Sofia, May 25, 2016/Independent Balkan News Agency
By Clive Leviev-Sawyer of The Sofia Globe
Bulgaria does not expect a refugee problem from Turkey, even if Ankara withdraws from the agreement with the European Union on regulating the entry of migrants, Bulgarian Deputy Prime Minister and Interior Minister Roumyana Buchvarova said on May 25.
An agreement between Bulgaria and Turkey on the readmission of refugees is a document outside the terms of the joint declaration between the EU and Turkey, Buchvarova said in an interview with public broadcaster Bulgarian National Radio.
Buchvarova said that she had carefully studied the statement by Turkish president Recep Tayyip Erdogan on May 24 that Ankara would scrap a migrant readmission deal with the EU unless the 28-member bloc authorises visa-free travel for Turkish citizens.
She said that Turkey had set the condition that if its requirement for visa liberalisation is not accepted, “there will be a suspension of documents, European, but without specifying whether this is also a matter of bilateral agreements. Judging by the very constructive dialogue that we have had recently with the Turkish side, I hope this does not happen”.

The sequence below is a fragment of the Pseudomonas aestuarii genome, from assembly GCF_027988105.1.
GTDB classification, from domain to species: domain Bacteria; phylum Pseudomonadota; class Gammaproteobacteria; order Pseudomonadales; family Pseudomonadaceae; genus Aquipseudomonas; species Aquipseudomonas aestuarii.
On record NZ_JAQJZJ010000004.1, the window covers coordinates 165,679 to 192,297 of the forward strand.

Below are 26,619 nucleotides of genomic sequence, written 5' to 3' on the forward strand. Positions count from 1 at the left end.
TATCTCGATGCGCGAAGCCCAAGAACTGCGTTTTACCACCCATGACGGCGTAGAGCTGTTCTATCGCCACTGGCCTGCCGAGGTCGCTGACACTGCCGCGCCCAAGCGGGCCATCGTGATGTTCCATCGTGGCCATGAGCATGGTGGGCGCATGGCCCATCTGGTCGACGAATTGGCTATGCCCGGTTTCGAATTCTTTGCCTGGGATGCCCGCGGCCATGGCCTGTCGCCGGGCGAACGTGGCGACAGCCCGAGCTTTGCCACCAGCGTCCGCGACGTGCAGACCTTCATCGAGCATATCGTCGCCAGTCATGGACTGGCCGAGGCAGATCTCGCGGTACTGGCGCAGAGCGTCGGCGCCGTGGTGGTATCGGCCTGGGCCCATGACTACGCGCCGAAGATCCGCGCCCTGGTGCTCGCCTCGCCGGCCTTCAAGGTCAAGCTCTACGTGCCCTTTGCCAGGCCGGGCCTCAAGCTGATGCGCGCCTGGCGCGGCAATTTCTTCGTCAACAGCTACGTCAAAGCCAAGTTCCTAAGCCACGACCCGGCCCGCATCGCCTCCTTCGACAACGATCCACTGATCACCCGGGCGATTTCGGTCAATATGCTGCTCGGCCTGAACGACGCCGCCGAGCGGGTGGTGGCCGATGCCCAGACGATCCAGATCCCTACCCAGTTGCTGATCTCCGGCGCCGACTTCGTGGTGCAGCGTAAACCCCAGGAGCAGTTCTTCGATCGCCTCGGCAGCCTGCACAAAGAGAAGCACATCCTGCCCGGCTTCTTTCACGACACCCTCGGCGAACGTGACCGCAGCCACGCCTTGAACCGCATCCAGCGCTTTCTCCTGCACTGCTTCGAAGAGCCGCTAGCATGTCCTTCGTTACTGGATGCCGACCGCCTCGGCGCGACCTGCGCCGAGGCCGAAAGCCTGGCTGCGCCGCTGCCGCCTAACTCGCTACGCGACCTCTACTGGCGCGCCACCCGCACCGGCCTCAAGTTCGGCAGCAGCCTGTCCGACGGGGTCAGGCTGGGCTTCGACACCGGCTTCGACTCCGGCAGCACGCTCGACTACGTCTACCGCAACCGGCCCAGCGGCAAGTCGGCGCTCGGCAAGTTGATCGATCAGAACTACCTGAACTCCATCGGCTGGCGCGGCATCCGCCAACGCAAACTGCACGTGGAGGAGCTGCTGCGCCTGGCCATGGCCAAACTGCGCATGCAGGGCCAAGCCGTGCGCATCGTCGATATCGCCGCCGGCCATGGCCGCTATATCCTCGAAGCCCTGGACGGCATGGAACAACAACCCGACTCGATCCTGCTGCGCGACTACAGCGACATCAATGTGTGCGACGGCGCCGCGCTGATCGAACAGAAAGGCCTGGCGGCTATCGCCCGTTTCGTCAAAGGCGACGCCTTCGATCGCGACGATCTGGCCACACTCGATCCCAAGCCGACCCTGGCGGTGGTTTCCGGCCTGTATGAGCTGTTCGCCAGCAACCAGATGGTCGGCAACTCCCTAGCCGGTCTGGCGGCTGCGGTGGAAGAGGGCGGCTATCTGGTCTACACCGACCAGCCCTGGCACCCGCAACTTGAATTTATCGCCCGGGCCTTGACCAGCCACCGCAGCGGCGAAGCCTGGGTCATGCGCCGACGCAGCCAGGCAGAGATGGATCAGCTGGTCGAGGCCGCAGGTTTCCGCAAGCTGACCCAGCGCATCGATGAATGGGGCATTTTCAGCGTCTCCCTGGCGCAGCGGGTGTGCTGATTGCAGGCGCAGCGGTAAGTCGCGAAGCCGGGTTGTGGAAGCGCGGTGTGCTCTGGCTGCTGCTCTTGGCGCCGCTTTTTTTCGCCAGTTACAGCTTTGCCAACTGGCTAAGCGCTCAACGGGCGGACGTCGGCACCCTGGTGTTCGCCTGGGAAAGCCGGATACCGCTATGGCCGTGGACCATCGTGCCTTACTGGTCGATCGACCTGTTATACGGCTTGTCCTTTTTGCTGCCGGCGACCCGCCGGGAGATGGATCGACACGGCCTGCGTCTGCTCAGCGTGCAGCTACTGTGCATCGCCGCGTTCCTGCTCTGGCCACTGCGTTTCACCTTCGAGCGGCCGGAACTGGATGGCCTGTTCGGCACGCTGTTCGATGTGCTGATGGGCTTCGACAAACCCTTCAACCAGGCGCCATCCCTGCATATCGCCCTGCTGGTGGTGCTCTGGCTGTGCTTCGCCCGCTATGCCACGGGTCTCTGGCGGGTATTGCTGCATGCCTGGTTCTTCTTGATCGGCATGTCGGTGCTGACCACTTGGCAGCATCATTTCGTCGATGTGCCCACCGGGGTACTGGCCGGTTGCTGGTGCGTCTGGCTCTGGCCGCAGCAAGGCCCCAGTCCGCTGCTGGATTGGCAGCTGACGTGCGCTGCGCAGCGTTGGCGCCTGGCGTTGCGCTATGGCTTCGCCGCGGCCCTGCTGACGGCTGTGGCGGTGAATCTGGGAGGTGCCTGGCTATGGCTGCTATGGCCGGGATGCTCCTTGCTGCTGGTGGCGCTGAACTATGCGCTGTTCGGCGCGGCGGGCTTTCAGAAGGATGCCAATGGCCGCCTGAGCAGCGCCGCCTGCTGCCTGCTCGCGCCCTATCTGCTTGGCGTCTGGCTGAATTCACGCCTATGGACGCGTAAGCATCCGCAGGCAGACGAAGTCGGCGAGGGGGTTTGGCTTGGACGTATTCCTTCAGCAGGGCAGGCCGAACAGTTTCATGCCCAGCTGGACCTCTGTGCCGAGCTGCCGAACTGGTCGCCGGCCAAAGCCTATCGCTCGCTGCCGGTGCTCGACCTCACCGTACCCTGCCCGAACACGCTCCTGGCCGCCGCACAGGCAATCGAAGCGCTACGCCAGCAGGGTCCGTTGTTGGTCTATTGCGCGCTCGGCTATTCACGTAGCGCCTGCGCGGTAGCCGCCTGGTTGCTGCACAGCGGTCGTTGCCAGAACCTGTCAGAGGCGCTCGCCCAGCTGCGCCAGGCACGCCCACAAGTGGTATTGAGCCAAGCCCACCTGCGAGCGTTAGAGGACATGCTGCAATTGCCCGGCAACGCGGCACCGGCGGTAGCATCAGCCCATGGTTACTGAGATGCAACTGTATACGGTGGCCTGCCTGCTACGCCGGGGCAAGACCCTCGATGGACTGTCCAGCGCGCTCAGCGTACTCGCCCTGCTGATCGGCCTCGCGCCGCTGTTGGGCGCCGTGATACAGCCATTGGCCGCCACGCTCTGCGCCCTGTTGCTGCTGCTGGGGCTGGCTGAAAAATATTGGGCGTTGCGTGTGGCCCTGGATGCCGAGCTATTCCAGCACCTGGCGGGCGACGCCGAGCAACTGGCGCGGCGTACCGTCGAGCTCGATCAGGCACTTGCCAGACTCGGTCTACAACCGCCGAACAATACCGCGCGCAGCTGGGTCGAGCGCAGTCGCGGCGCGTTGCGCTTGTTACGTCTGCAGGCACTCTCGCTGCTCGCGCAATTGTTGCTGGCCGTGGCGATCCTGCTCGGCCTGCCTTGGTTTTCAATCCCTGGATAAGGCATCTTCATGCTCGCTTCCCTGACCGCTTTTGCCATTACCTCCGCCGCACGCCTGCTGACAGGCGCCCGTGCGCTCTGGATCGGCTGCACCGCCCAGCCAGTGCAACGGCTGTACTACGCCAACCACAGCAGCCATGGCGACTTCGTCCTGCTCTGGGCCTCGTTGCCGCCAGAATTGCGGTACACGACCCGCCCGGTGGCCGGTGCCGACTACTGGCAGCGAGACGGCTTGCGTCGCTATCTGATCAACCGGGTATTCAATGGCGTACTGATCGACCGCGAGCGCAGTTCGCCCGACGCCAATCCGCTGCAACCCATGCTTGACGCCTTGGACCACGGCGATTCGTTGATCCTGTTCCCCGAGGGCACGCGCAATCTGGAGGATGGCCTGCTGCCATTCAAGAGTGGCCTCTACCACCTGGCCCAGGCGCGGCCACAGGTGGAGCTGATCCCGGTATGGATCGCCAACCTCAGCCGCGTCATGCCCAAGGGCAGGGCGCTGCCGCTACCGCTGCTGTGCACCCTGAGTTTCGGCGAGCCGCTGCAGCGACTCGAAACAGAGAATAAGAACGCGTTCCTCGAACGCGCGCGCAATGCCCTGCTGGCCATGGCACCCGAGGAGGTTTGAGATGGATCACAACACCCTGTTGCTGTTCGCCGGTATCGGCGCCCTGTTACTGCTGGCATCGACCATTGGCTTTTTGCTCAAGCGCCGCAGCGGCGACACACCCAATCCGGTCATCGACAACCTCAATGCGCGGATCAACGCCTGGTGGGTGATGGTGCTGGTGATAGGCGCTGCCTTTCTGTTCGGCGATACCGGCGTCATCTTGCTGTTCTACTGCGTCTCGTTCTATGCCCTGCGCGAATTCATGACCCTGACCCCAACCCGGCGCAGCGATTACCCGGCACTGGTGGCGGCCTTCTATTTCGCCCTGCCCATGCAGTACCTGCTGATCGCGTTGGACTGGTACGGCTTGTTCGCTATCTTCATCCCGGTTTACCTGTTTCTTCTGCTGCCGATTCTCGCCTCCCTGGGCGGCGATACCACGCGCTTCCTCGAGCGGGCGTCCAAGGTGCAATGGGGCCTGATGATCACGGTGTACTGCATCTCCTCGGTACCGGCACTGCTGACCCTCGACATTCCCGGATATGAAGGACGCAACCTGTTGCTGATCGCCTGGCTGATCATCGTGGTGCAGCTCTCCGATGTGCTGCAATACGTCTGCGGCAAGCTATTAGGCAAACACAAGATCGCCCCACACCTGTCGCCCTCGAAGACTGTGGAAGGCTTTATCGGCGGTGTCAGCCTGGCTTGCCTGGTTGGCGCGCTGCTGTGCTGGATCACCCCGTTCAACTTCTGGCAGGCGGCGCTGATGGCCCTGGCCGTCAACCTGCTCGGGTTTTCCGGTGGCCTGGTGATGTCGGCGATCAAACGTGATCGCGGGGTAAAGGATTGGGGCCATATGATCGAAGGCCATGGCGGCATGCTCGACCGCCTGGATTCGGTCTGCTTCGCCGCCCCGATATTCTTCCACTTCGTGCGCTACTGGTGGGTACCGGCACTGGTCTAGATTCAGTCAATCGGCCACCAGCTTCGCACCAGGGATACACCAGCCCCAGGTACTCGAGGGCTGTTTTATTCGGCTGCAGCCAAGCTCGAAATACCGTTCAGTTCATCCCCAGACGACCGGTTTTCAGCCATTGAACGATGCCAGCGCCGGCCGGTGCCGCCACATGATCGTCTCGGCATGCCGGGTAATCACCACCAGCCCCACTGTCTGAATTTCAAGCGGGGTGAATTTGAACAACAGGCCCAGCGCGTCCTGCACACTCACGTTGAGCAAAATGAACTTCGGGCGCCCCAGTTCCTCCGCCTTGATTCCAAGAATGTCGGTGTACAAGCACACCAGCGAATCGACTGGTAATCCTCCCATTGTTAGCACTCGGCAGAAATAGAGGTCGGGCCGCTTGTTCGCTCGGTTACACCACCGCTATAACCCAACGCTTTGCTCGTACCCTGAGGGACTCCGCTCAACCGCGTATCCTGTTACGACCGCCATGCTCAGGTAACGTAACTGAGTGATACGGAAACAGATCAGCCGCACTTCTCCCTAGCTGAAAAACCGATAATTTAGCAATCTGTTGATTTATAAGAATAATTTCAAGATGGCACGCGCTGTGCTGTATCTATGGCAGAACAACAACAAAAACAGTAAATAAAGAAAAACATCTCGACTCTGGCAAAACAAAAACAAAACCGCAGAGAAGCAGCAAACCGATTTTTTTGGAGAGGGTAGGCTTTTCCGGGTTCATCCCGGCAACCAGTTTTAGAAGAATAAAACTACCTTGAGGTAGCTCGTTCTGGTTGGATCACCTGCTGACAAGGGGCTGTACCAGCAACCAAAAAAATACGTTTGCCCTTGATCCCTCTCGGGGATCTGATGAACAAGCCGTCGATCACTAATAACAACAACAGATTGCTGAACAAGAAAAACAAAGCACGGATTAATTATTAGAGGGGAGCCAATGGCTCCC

Buchvarova said that the new Turkish government had kept the same minister of foreign affairs, which she saw as a sign of continuity in policy.
She saw no direct risk of an increased number of refugees coming across the Turkish border into Bulgaria, “but we are monitoring the situation and we ready to change the arrangements that we have for security at the border”.
The extended fence at the Turkish border was nearing completion “and this in itself is extremely good protection,” Buchvarova said.
Buchvarova noted that the Bulgarian border is guarded jointly with the military. It remained to add permanent staff of the Border Police, which will reduce the number of seconded employees of the Interior Ministry, she said.
Overall, the total number of identified illegal migrants is about almost 30 per cent lower than it was last year, Buchvarova said.
Buchvarova said that the evacuation of the refugee camp at Idomeni in Greece was the result of that country’s policy to not leave large groups of migrants together in one place.
In practice, the Balkan route was closed at this time, but the process could be reversed, and people were looking for a way to Europe at the most vulnerable points of the protection of its external borders, she said.